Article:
Garpun (Harpoon) is a secretive Russian Satellite Program believed to be a series of Geostationary Satellites operated by the Russian Ministry of Defence. The satellites relay data from spacecraft in lower orbits to Russian ground stations using secure communication links to enable the downlink of real-time data over a large portion of the satellites’ orbit including optical and electronic reconnaissance data.
The Garpun satellites are likely the replacement of the Potok/Geizer satellites that were inaugurated in 1982 to deliver communications relay between the Terilen (Yantar-4KS1) & Neman (Yantar-4KS1M) satellites and Russian ground stations. It is possible that the Potok satellites also handled communications with other military satellites capable of downlinking digital data. The Potok satellites were built by NPO PM (now ISS Reshetnev) and featured a phased array antenna operating in C-Band. The final Potok satellite was launched in 2000 and stopped operating in 2009, creating a gap in an operational data relay capability. At that point, the first launch of Garpun had already slipped from an initial target of 2009.
More delays led to the launch slipping further, finally taking place on September 20, 2011. Proton-M delivered the satellite to the intended Geostationary Drift Orbit from where the spacecraft climbed into its target Geostationary Orbit. The launch was shaded in much secrecy – no information on the identity of the satellite was officially released and no details on the spacecraft were revealed at any point before and after the launch. The first Garpun satellite operates under the Kosmos-2473 designation.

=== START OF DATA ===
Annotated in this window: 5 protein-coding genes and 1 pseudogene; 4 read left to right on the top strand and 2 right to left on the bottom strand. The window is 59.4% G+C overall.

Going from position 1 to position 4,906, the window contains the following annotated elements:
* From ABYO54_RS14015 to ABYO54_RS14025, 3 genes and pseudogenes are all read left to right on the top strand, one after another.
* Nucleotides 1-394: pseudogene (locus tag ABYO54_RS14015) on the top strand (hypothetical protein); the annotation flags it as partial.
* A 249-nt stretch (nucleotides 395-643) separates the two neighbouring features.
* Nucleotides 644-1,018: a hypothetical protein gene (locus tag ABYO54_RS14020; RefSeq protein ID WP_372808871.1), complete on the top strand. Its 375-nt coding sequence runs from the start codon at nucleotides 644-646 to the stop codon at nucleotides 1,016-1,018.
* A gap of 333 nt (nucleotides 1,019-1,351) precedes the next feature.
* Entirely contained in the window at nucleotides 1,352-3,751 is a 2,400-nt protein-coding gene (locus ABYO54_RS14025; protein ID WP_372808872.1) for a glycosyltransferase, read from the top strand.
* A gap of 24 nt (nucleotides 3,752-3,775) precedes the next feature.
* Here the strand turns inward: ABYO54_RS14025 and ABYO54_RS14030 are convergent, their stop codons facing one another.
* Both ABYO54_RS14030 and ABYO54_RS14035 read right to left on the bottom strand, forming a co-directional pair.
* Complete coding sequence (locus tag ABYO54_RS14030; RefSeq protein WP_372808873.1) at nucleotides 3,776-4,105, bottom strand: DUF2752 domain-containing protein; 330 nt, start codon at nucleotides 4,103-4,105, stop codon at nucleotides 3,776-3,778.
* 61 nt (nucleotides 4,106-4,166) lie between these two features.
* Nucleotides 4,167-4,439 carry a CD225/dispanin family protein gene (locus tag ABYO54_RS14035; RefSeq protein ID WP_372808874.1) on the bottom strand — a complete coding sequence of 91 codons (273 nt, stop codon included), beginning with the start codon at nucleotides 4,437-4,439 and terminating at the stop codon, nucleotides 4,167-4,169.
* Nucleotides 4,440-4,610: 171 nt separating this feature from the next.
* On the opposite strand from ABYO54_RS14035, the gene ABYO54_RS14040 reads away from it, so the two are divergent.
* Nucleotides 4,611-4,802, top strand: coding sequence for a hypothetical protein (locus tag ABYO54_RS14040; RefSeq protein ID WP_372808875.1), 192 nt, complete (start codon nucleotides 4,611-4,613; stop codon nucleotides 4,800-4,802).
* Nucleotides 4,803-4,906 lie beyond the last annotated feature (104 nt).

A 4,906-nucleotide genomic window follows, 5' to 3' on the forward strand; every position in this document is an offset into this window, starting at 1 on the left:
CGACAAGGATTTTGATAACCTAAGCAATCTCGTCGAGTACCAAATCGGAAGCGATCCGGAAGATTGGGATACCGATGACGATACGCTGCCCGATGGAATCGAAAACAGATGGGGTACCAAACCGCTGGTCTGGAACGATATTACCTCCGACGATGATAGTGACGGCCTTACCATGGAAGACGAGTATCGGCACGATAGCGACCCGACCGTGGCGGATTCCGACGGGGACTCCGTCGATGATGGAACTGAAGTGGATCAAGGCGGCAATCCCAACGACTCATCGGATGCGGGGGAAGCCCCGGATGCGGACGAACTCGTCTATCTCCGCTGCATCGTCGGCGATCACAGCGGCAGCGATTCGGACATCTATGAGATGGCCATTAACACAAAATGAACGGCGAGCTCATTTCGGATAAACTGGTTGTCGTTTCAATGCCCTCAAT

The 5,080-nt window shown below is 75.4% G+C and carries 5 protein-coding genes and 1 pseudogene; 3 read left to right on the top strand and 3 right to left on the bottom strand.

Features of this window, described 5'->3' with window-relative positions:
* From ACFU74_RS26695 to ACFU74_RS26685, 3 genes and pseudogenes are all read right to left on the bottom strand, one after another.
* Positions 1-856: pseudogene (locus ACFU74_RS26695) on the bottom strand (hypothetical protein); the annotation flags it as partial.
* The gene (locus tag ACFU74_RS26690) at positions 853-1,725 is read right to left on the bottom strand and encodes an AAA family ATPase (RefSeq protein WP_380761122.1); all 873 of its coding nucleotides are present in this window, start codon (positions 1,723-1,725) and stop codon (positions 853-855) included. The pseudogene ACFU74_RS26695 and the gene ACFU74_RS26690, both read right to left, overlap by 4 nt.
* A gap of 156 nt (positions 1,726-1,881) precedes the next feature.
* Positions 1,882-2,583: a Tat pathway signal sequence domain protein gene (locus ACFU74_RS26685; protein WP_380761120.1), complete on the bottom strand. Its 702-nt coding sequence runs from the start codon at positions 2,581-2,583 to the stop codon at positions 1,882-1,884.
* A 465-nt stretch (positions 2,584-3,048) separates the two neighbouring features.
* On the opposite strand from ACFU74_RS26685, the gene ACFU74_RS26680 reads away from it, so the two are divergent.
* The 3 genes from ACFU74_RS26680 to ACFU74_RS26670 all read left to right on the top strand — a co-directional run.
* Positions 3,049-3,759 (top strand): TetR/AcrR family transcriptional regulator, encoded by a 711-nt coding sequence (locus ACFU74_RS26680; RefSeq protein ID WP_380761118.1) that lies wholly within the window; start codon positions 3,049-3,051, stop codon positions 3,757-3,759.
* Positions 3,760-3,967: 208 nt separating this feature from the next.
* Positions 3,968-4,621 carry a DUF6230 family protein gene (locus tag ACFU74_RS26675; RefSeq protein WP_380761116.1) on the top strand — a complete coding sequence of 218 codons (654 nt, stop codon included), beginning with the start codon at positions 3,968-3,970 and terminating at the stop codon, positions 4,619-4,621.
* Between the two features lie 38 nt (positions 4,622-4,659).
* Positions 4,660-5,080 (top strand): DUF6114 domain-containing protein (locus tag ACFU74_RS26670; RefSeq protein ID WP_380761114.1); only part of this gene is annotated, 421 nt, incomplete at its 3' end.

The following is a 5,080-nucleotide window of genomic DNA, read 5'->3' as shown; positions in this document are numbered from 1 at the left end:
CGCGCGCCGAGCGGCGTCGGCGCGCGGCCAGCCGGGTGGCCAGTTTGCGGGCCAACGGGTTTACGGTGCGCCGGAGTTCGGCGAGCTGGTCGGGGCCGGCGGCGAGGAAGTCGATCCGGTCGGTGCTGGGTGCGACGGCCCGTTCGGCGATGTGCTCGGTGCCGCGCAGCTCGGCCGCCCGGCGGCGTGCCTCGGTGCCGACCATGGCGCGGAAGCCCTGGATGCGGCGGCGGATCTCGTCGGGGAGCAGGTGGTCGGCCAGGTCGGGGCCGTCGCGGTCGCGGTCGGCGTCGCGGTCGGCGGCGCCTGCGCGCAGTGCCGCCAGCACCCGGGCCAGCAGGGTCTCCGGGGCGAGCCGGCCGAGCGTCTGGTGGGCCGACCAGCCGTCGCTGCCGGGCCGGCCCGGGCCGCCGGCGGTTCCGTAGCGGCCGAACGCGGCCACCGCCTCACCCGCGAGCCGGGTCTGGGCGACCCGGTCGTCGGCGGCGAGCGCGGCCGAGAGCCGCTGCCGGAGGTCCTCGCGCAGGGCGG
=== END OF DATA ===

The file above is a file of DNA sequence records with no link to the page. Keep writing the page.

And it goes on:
It is likely that the Garpun satellites are manufactured by ISS Reshetnev given the company’s involvement in Garpun’s predecessor. In that case, the satellites are most likely based on the Ekspress-1000 or 2000 satellite platform – topping out at just over three metric tons based on Proton’s payload capability for direct Geostationary injections. The Ekspress platform can be outfitted with various types of satellite payloads including several antenna reflectors capable of tracking low-orbiting satellites and relaying their signals to ground stations. Whether the satellites continue operating in C-Band or whether S-/Ku-Band capabilities have been added is unknown.
In theory, three operational Garpun satellites would be sufficient to achieve a global coverage, capable of continuous relay of real time data in the form of optical reconnaissance imagery or electronic intelligence data from any portion of the satellite’s orbit.